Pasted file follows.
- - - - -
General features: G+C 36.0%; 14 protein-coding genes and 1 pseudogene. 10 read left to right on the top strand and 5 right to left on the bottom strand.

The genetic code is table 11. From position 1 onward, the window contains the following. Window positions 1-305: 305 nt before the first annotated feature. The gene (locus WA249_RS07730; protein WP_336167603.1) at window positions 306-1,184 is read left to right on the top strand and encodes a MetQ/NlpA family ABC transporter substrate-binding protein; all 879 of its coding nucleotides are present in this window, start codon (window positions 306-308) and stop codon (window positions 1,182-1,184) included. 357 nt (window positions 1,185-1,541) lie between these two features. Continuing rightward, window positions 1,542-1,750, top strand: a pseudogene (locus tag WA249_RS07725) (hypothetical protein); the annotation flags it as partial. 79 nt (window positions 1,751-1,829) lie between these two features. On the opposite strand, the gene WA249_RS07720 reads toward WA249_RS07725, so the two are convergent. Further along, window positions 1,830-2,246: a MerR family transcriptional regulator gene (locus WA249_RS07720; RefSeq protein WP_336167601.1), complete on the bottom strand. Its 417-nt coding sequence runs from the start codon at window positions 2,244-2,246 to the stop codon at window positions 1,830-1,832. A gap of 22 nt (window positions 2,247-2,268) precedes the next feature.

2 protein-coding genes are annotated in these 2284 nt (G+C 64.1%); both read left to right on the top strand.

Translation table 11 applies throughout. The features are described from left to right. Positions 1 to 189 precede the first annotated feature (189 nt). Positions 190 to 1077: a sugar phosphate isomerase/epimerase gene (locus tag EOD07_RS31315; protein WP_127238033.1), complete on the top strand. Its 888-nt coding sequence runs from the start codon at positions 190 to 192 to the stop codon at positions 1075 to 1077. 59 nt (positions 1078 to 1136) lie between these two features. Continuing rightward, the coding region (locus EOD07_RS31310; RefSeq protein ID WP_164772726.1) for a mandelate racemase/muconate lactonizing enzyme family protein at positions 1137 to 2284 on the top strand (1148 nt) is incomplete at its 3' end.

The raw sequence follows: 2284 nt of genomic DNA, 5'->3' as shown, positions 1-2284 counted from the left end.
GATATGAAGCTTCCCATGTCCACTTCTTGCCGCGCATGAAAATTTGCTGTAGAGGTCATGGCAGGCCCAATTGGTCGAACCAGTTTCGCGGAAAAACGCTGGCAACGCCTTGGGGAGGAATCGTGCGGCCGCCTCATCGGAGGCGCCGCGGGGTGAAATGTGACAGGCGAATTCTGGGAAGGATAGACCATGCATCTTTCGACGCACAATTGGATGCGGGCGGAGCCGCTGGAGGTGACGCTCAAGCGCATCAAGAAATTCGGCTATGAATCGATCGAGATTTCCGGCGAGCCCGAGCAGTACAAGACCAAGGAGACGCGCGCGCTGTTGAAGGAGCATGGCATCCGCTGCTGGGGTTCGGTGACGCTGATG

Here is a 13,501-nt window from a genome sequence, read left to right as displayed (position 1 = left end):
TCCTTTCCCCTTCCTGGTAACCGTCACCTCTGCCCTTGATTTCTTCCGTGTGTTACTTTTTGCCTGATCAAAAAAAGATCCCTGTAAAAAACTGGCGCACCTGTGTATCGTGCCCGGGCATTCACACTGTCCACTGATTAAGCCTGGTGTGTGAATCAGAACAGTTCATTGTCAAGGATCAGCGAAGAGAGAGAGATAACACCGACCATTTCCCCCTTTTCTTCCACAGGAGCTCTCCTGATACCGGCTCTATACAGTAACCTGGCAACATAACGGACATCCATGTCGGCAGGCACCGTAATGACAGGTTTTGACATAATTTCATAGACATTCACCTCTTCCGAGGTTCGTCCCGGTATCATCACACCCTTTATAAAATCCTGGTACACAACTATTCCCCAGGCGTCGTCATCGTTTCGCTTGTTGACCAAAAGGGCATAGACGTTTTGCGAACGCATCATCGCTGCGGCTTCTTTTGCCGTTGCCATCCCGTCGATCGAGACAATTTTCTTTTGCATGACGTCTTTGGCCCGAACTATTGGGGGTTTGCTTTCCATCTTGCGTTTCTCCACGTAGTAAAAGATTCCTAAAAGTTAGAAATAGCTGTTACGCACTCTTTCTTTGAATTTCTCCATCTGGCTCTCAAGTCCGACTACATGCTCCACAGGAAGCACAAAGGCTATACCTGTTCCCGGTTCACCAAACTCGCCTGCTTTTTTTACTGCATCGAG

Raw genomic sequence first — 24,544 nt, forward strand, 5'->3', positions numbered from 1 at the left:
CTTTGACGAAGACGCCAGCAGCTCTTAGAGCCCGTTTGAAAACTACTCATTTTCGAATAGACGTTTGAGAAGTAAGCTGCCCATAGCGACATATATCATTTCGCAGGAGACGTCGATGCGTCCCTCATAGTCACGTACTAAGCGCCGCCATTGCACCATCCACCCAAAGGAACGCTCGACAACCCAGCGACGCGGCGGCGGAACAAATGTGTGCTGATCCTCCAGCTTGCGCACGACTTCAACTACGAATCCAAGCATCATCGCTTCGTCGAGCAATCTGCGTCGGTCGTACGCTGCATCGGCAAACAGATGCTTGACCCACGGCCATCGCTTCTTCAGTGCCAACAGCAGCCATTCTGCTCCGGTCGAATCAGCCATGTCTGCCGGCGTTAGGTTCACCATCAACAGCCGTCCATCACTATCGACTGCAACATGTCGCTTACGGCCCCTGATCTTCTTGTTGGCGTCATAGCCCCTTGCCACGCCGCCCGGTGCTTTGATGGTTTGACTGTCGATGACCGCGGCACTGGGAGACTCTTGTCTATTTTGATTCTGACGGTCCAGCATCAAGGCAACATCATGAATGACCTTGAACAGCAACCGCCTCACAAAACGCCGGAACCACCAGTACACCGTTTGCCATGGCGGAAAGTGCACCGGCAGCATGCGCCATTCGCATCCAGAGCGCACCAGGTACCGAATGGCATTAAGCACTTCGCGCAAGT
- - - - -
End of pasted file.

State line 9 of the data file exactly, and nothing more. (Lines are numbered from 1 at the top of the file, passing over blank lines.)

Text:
Raw genomic sequence first — 24,544 nt, forward strand, 5'->3', positions numbered from 1 at the left: